Whither the Anti-War Movement?

by Nick Rivera.


At the risk of drawing the ire of both Democrats and Republicans, I’d like to direct TMV readers to an interesting YouTube  clip that I recently discovered.

Back in May of this year, the RT television show, CrossTalk invited a panel to discuss the bewildering absence of the anti-war movement since the election of Barack Obama, debating whether the anti-war protests during the Bush Administration were genuinely anti-war or merely anti-Bush. Panelists included Angela Keaton, Development Director of antiwar.com; Thaddeus Russell, Historian and Author of A Renegade History of the United States, and Michael Heaney, Assistant Professor of Organizational Studies and Political Science at the University of Michigan.

A lot of interesting ground is covered during the 26 minute discussion, including references to Vietnam War and the role that the draft and the great numbers of casualties played in galvanizing the anti-war movement that arose during that war. Yet, perhaps of the most interesting insight came from a critique of the ‘Left’ made by Thaddeus Russell–himself a liberal–about ten and a half minutes into the discussion:

The point I want to make here today–and I think this is very important–is, it’s really about what happened with the Left and liberals, which is that they merged their identity with the head of empire during the campaign and since. And that is why they have left the anti-war movement in droves–because now they are part of the empire. They have become part of this global effort to remake the world in our image. And that is really the tragedy. The Left and liberals in this country need to really take a look close at what they did with Obama and begin to psychologically distance themselves from him. They need to start saying ‘Not in our name!’ Which is what they used to say during Bush and during Vietnam and they no longer say . . .

I’m a man of the Left. I was raised by socialists in Berkeley. I’ve always been on the Left. But I stumbled upon antiwar.com about three years ago and was blown away. I said ‘This is what the Left should be doing! This is what the Left should be saying!’ Libertarians and sort of paleocons–but especially libertarians like antiwar.com . . . like Ron Paul–have been the leading voices of the anti-war movement. They’ve been the most principled–the most consistent–no matter who’s president. They’ve been saying again and again and again, ‘These wars are disasters. The Empire must end.’ And the Left shuns them because they think they’re either shills for corporations or they’re racists or they don’t care about people. How can they not care about people if they are the leading voices against killing people in our name? So I think that what Angela’s saying is very important. I think the left-wing groups that used to dominate the anti-war movement should welcome need to welcome these very principled, very strong-willed people into the movement because they’re our allies, and they are the best allies right now.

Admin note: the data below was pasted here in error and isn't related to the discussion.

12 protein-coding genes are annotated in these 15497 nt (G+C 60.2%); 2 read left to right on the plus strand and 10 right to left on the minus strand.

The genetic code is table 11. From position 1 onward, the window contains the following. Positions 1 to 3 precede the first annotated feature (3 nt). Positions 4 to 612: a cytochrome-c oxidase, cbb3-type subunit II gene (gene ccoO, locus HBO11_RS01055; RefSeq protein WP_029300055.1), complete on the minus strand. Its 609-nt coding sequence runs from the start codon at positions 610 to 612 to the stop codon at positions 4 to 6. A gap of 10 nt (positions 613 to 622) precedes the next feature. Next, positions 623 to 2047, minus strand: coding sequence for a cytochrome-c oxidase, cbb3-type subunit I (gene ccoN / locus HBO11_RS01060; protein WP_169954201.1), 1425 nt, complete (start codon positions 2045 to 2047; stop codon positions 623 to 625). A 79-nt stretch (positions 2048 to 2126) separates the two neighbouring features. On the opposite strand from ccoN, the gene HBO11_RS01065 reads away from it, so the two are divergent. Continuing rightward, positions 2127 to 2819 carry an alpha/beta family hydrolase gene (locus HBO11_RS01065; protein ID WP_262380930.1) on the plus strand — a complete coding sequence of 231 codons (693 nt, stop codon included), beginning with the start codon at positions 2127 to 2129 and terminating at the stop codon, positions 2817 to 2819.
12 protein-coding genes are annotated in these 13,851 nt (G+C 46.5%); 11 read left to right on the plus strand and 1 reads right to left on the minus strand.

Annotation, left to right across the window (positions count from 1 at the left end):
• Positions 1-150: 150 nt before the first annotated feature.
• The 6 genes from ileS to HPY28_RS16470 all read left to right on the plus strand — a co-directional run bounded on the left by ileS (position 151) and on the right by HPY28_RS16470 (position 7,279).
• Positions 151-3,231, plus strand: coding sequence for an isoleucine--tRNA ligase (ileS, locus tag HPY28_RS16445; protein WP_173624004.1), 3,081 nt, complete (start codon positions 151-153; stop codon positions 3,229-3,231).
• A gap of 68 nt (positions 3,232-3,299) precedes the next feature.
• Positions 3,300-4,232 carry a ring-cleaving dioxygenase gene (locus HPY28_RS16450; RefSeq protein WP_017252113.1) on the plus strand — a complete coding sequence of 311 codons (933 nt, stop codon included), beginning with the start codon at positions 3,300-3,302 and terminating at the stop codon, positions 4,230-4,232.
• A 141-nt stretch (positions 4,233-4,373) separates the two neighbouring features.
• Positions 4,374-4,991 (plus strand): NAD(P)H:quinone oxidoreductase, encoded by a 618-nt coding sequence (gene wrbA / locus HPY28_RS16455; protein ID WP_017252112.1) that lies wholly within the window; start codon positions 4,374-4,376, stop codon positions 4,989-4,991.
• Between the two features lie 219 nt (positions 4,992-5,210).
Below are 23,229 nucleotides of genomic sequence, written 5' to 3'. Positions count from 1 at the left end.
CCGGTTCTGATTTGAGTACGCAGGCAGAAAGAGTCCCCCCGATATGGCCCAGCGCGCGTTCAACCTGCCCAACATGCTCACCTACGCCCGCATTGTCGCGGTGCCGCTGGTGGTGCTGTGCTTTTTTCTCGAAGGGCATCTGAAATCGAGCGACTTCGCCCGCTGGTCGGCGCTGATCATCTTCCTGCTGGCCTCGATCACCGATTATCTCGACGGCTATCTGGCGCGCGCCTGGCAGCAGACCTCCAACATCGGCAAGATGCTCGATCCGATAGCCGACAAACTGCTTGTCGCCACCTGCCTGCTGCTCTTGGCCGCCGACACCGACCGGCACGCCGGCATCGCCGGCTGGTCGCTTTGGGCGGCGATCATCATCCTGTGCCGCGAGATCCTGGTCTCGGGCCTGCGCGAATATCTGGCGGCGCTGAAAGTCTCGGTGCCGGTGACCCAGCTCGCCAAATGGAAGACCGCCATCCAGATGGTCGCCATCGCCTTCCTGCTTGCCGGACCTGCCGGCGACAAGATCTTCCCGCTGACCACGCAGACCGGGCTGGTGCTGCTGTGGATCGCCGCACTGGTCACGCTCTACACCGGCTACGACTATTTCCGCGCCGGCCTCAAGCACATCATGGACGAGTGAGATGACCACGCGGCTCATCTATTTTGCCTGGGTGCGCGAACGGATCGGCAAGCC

It is sad to consider that our national debate–or lack thereof–over war is driven primarily by partisanship.

I used to marvel at the level of hypocrisy exhibited by large numbers of Republicans during the run-up to the War in Iraq–how some of the congressmen and cable news pundits who were the most vocal critics of Bill Clinton’s interventions in the Balkans turned out to be the staunchest defenders of George W. Bush’s intervention in Iraq. Within a period of less than three years, leading members of the Republican Party and the modern conservative movement suddenly morphed from staunch critics of elective wars and nation-building to defenders of such things.

But, alas, it turns out that the Democratic Party is no better. President Obama has stepped up our military involvement in Afghanistan and has continued the drone missile strikes (many of which have killed innocent civilians) in Pakistan. He has ordered our military intervention in Libya without a formal declaration of war or even a resolution from congress–something that even President Bush was not brazen enough to do–and we hear nary a peep from Democrats.

To be sure, there’s been plenty of criticism of Obama’s foreign policy offered by Democratic Congressman  Dennis Kucinich and by liberal columnist & blogger Glenn Greenwald, yet few liberals or Democrats seem to care about these stories.

And who could blame them given all the other important issues that are deserving of their attention? I mean, why divert precious time and resources covering an issue that has nothing to do with Sarah Palin, the nefarious Koch brothers, or those “racist” Tea Party protesters?

Afterall, it’s only war.

UPDATE #1: It turns out that Dennis Mikolay, a columnist for the Atlantic Highlands Herald, wrote a similar article a couple of weeks ago.

UPDATE #2: In addition to the article by Dennis Mikolay, I strongly urge TMV readers to read the article written by David McElroy a couple of days ago. He covers some of the issues that I addressed and provides additional context with regards to the Obama administration’s argument that it didn’t need congressional approval to wage war on Libya (Glenn Greenwald also addresses this issue in a previous article that I linked to above).

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